In January 2012, University of Connecticut officials announced that Das, director of the Cardiovascular Research Center, had fabricated his research 145 times in papers published in 11 scientific journals. Das studied the effects of a compound in red wine, resveratrol, on the heart.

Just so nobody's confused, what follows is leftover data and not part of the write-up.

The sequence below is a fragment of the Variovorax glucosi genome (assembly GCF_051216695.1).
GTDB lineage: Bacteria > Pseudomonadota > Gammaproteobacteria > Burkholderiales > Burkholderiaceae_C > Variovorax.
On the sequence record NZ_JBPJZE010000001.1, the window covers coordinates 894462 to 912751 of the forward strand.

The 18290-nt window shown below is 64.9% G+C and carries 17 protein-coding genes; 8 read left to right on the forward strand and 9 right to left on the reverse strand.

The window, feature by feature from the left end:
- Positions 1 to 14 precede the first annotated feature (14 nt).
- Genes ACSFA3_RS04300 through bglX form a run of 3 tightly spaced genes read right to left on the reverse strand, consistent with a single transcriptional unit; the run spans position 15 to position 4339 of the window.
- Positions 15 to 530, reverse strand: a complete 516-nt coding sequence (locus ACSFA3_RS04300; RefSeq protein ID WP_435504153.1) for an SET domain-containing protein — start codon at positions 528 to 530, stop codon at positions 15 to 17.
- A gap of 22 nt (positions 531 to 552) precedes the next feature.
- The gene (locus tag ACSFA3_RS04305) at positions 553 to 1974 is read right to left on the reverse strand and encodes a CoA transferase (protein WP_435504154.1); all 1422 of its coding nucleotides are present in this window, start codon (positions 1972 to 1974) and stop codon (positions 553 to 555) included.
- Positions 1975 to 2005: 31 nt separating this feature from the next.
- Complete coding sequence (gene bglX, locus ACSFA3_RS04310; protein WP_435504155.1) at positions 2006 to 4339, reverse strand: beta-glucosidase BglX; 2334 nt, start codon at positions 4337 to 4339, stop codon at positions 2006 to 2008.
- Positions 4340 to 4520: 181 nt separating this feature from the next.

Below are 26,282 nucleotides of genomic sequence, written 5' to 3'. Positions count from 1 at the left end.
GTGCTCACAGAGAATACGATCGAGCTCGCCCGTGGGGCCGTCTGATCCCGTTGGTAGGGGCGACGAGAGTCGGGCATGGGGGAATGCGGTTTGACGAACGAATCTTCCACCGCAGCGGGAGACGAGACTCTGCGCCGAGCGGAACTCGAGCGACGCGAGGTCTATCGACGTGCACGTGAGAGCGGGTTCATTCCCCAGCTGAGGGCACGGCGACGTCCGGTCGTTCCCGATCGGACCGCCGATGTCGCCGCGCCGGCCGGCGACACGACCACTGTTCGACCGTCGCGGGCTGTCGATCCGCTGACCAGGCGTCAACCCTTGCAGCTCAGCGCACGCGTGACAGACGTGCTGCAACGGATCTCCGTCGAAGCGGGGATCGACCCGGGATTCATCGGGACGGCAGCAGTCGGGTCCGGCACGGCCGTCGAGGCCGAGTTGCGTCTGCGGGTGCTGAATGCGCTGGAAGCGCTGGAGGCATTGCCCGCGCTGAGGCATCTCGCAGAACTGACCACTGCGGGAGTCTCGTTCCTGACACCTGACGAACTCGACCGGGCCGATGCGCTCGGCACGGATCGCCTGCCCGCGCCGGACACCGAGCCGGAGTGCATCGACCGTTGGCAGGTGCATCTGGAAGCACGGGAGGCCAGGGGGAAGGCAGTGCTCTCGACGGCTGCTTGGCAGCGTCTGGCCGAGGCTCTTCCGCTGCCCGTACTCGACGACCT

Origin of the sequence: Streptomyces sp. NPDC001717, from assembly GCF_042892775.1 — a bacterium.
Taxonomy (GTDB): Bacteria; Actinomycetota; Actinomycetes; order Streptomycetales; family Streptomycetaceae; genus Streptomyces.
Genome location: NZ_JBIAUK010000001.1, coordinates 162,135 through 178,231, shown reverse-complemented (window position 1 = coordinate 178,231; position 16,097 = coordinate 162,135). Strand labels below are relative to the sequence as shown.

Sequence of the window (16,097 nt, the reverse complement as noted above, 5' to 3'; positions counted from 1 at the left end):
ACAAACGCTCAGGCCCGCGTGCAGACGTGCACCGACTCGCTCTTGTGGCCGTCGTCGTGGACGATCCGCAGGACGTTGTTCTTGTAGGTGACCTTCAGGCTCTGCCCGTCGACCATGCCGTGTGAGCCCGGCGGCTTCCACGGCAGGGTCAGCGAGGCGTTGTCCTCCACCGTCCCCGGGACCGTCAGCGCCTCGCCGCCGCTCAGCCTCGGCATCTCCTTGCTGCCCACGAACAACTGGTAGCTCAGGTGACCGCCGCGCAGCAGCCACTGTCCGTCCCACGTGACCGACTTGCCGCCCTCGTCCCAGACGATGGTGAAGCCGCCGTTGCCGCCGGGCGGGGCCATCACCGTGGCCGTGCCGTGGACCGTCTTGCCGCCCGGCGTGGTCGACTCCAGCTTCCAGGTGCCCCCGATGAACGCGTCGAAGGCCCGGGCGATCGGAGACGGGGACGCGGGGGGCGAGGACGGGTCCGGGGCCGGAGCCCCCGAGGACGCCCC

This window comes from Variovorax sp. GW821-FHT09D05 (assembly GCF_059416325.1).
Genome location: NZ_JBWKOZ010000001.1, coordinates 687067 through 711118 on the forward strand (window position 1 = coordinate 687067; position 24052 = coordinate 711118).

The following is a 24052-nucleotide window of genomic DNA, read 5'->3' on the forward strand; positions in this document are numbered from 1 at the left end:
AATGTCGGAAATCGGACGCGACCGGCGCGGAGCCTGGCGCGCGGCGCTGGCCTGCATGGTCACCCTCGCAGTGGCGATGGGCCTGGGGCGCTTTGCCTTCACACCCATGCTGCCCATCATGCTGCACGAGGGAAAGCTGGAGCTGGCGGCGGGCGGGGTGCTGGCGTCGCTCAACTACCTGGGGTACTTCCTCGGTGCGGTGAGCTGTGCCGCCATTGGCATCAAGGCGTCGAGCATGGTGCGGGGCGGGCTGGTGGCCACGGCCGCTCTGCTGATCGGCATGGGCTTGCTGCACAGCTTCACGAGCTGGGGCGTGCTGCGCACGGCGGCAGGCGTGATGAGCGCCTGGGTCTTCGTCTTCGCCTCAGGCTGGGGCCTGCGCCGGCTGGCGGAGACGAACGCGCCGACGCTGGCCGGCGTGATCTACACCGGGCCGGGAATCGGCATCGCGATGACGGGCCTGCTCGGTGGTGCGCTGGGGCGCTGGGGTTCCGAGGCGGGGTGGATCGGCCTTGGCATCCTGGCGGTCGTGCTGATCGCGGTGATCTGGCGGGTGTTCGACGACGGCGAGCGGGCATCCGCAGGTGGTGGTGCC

The university launched an investigation of Das’ work in 2008 after an anonymous tip raised questions about images in his papers, which were turned out to be manipulated. In its 60,000 page report, the investigators say some of the images were created at a time when there wasn’t anyone in the lab with the proper expertise to generate them, and that Das divided the work on experiments so that even lead authors of papers weren’t fully involved in preparing data and figures. Das testified to the investigators that he had no knowledge of the manipulations, a claim that the panel says “lacks credibility.” The report was filed with the U.S. Office of Research Integrity, which is conducting its own investigation into the fraud. As for Das, a university spokesperson said he “remains employed by the UConn Health Center pending dismissal proceedings per university bylaws.”
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